Salvation Army says it needs more volunteers for red kettle campaign
The Salvation Army's annual red kettle campaign is in full swing, but the non-profit is concerned that it might not be able to reach this year's fundraising goal.
According to Maj. Donald Hostetler, division commander of the Empire State Division of the Salvation Army, this year's holiday season goal might be harder to achieve than in year's past. That's because there aren't enough volunteers willing to bundle up and staff kettles to collect donations.
"I'm hearing from every location that recruitment of volunteers has been more challenging this year than it has been in the last two or three," Hostetler said. "So that's not, there's no regional distinctive on the recruitment of volunteers. That's universal across the board."
He says this year the organization set a goal of $3.8 million in upstate New York, including $750,000 in central New York. But the current day-to-day amounts the group is collecting are lower than they were last year, when the Salvation Army raised $3.5 million during the season.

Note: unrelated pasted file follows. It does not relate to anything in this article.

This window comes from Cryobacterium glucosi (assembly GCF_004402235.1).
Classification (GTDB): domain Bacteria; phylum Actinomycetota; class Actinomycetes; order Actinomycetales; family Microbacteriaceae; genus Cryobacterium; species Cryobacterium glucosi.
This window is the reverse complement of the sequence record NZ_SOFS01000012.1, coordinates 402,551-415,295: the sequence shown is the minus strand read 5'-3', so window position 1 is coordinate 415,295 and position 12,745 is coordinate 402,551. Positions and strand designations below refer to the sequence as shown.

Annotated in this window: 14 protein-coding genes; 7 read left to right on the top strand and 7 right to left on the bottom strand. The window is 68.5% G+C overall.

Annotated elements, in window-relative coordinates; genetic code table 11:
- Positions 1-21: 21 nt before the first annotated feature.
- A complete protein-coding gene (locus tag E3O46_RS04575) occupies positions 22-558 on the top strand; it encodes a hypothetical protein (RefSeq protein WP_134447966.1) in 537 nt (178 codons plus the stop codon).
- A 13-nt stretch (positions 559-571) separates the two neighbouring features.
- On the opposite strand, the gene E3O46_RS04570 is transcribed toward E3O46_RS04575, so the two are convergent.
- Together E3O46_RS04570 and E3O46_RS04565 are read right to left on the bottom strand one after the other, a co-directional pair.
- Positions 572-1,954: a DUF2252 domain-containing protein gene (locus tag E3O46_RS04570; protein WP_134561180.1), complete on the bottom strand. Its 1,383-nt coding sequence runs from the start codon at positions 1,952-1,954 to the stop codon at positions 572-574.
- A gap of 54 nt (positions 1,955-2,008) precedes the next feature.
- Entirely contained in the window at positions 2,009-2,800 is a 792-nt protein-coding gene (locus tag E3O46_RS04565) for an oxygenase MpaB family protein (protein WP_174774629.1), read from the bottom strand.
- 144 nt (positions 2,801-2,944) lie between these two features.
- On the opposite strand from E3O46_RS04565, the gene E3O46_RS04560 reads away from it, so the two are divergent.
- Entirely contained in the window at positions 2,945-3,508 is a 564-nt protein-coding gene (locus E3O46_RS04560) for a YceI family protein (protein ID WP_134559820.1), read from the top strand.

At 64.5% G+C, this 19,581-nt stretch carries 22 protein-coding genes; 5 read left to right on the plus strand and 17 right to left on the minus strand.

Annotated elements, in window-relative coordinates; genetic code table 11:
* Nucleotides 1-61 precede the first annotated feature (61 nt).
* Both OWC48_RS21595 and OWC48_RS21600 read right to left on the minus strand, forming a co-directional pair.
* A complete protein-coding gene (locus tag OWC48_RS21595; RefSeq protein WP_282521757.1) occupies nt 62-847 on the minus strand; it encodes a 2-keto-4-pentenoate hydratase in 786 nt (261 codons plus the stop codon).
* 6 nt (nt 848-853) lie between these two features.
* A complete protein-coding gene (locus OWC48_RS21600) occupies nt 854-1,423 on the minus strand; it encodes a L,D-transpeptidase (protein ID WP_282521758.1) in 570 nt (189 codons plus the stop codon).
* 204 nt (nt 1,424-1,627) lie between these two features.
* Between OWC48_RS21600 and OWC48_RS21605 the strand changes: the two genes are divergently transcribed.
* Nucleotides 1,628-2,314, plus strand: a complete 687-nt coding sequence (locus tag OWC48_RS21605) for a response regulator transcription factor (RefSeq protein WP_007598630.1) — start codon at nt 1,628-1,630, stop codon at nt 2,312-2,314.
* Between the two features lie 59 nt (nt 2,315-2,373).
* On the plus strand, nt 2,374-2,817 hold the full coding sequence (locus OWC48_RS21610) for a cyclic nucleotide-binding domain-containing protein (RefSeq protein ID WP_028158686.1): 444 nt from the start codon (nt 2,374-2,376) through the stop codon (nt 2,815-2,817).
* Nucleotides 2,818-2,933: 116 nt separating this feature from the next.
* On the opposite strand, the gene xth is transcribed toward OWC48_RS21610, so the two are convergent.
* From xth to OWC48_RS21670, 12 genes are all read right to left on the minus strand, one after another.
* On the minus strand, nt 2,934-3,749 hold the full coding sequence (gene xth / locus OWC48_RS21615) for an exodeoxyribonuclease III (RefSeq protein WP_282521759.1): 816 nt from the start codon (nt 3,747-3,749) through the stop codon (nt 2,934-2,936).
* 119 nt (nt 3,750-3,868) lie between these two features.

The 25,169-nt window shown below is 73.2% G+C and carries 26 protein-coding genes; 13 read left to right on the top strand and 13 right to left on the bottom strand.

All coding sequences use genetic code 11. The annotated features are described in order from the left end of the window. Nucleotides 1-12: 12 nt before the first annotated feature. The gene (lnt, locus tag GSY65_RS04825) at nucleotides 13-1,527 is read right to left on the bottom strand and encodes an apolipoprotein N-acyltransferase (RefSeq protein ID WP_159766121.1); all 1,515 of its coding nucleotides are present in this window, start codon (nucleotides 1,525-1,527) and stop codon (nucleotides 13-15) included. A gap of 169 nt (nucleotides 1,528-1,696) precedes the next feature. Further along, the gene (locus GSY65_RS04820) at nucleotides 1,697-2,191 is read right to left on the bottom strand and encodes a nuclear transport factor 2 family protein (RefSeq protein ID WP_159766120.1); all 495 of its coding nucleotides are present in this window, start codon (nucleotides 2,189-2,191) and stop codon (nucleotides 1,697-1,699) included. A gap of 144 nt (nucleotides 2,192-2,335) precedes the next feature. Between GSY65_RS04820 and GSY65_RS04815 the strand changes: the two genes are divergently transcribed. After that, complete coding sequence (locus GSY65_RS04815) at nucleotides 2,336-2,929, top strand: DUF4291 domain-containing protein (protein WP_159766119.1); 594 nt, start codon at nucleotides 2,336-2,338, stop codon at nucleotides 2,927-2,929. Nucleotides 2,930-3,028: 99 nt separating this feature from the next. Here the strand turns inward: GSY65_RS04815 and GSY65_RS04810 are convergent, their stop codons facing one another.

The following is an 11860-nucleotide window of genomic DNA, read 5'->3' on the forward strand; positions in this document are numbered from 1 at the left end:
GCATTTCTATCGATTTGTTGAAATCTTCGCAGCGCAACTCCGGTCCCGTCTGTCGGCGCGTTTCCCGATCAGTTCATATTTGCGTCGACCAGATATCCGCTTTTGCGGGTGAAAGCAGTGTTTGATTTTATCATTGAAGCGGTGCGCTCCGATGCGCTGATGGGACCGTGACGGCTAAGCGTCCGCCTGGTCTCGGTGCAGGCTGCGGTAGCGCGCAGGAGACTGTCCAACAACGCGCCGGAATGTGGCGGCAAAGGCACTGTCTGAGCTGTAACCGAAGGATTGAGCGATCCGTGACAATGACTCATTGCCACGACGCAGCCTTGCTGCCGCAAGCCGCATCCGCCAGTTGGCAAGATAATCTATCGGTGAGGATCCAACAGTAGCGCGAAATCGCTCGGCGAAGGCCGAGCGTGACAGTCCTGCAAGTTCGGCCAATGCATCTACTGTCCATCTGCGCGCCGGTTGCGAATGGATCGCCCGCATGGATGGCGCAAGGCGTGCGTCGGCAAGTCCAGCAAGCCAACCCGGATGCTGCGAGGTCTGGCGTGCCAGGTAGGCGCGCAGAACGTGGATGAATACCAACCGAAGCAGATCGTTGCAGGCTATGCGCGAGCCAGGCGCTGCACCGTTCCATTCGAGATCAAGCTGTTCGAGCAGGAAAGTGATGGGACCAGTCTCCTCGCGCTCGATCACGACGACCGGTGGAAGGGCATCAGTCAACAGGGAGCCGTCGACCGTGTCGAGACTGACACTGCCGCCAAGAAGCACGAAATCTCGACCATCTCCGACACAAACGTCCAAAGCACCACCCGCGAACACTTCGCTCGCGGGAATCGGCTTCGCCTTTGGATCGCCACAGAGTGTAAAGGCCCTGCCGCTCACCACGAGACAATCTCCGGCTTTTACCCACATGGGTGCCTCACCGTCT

"When a kettle is left unstaffed, that means we lose those collections," Hostetler explained. "And there is no way of going back and getting them after the fact. It is a 35 day scenario and when we lose those opportunities, they're gone."
Hostetler says shoppers are also carrying less cash when they go out. To attract more donations and younger donors, the Salvation Army has turned to the Internet to raise funds.
"A number of folks have adopted an online red kettle, where they solicit friends, neighbors, family members to give to their own kettle that they set up online," Hostetler said.
There is also the option to donate by text, and the Salvation Army is using Facebook and Twitter to promote donating and volunteering, which Hostetler says targets younger generations who do more of their holiday shopping without leaving home.